New App Store guidelines crack down on iOS ‘virus scanners’, require alternatives to Face ID for under 13’s

Apple has updated its developer app review guidelines for the iPhone and iPad App Store this week with new clauses addressing the appropriate usage of Face ID, ARKit and more.

Apple says that ARKit apps must provide a rich experience; they don’t want the store flooded with simple apps displaying single objects. There are also limits on how developers can use Face ID and a new crackdown on scammy iOS apps like so-called virus scanners …

App review is free to approve and reject pretty much whatever they want but generally the cases are covered by the App Store Review Guidelines document. It serves as an outline defining what kind of iOS apps are allowed on the platform.

This update (via Paul Hudson) includes new wording to address appropriate usage for the new frameworks introduced with iOS, like ARKit and Face ID.

The guidelines say that ARKit apps must offer ‘rich and integrated augmented reality experiences’, suggesting that simple demo and cookie-cutter apps will be rejected. It remains to be seen how strictly the rules will be enforced, of course.

Interestingly, it says that developers using the LocalAuthentication framework to enable Face ID unlock (in the same way apps can already use Touch ID authentication) must offer an alternate method of unlock for children under the age of 13 to use. This is a strange requirement as the API does not give developers raw access to face data, just a signal that the user was successfully authenticated.

There is also new stronger wording regarding banning apps that have misleading functionality. For example, iOS apps that claim to remove viruses and malware from the system are now explicitly called out as not being allowed, as technically there is no way for them to perform those tasks.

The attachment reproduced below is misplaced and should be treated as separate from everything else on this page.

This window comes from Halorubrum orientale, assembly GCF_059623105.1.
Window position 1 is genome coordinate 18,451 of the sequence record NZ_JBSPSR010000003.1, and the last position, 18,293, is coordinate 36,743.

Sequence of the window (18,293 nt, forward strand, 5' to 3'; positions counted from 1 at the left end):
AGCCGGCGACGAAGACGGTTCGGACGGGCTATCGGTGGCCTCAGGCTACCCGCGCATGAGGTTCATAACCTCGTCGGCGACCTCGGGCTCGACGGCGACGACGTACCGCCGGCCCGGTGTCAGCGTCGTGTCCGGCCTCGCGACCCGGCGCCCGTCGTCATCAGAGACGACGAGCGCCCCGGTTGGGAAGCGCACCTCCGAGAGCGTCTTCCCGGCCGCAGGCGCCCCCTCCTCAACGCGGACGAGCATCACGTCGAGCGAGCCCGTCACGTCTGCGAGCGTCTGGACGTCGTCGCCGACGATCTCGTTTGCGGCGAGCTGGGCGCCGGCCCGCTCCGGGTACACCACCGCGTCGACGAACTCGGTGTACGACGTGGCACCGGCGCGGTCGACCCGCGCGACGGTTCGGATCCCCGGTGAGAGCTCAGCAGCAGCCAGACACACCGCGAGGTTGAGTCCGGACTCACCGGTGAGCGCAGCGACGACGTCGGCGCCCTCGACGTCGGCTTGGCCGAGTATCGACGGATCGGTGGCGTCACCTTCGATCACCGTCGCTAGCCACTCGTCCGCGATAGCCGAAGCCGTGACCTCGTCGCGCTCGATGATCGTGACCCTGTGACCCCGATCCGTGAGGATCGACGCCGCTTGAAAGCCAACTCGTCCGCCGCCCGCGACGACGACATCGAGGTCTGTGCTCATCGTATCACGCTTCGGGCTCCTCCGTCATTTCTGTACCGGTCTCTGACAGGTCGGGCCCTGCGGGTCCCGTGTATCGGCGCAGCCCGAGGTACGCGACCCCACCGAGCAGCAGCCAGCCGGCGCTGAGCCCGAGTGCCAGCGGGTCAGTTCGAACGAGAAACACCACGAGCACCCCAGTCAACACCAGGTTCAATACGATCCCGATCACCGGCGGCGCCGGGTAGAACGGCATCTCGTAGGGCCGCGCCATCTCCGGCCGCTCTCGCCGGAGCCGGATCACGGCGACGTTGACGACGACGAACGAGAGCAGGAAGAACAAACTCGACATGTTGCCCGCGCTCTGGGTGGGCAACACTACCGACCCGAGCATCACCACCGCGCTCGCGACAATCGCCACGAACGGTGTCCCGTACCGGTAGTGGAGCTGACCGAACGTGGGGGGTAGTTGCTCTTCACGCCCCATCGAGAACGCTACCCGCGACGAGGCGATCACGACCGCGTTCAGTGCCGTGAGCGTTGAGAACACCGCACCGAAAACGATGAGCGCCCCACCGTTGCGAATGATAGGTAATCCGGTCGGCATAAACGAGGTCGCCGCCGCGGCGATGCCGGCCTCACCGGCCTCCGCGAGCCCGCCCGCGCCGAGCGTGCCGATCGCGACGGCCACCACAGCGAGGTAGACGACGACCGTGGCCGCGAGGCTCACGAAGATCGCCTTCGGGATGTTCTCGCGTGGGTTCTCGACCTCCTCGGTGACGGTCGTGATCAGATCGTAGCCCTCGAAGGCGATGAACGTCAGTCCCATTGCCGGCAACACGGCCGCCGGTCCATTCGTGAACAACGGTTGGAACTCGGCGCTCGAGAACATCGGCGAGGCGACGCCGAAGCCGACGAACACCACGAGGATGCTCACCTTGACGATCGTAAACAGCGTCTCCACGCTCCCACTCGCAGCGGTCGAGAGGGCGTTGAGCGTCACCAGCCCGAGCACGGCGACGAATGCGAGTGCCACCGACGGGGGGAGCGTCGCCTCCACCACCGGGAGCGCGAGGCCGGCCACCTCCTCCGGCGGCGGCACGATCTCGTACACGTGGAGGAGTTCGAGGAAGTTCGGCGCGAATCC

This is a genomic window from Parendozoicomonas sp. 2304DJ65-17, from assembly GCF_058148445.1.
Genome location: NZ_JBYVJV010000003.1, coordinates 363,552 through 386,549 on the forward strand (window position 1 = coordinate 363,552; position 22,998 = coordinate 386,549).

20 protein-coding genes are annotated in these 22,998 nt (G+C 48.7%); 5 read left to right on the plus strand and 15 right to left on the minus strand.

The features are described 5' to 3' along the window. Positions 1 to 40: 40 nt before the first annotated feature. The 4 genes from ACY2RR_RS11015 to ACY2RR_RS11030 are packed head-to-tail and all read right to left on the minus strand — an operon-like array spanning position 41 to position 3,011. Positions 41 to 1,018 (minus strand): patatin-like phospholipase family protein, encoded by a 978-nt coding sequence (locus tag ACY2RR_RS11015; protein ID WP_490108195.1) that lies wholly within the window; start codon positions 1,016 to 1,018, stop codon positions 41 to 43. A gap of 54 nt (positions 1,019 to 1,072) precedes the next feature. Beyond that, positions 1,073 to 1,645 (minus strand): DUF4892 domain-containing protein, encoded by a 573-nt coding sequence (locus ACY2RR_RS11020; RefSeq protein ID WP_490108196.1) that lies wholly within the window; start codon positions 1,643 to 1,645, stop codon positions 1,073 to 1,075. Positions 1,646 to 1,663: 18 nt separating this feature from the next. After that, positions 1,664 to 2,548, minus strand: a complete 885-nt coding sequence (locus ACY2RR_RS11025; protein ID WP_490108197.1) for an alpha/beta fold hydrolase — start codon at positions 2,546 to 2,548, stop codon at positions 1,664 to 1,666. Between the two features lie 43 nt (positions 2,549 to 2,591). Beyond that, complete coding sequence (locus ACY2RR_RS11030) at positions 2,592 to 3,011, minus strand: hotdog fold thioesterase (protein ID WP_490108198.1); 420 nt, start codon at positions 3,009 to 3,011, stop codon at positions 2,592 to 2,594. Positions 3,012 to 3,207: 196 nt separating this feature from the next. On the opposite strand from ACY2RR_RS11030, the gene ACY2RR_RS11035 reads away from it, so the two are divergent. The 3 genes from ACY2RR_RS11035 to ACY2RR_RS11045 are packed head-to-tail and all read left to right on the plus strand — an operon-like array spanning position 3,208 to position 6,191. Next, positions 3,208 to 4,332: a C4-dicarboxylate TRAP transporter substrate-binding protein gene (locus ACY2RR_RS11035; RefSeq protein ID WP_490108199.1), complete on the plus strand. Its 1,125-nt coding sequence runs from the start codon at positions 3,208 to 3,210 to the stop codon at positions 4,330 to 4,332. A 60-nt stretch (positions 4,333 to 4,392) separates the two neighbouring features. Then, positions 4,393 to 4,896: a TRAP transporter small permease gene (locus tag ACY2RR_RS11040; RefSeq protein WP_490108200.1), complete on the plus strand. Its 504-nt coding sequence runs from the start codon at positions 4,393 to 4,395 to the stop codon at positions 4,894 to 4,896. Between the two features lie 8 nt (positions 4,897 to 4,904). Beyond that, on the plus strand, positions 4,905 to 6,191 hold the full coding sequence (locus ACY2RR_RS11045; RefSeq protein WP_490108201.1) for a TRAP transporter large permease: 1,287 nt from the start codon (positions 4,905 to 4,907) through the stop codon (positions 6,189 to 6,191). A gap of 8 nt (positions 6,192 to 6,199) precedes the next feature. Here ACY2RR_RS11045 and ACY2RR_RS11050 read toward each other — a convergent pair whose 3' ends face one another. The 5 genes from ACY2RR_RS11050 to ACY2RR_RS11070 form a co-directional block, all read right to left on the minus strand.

Apple now allows apps to offer monetary gifting from person to person without using In-App Purchase (and giving Apple a 30% cut). In order for this to be allowed, the app must make the ‘gift’ optional and give all proceeds to the recipient. The apps are not allowed to take their own commission. This appears to be in response to complaints by WeChat that it must give 30% of user donations to Apple.

There is also a new clause that explicitly calls out apps that ‘facilitate human trafficking and/or the exploitation of children’ are not allowed in the App Store. Obviously, these kind of apps were always illegal anyway, but Apple is making it plain and will notify authorities if such abuse is found.

iOS 11 app updates are starting to roll out to the App Store already. Apps that require iOS 11.0 will be released alongside iOS 11 on Tuesday, September 19.

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Avatar for Benjamin Mayo Benjamin Mayo

Benjamin develops iOS apps professionally and covers Apple news and rumors for 9to5Mac. Listen to Benjamin, every week, on the Happy Hour podcast. Check out his personal blog. Message Benjamin over email or Twitter.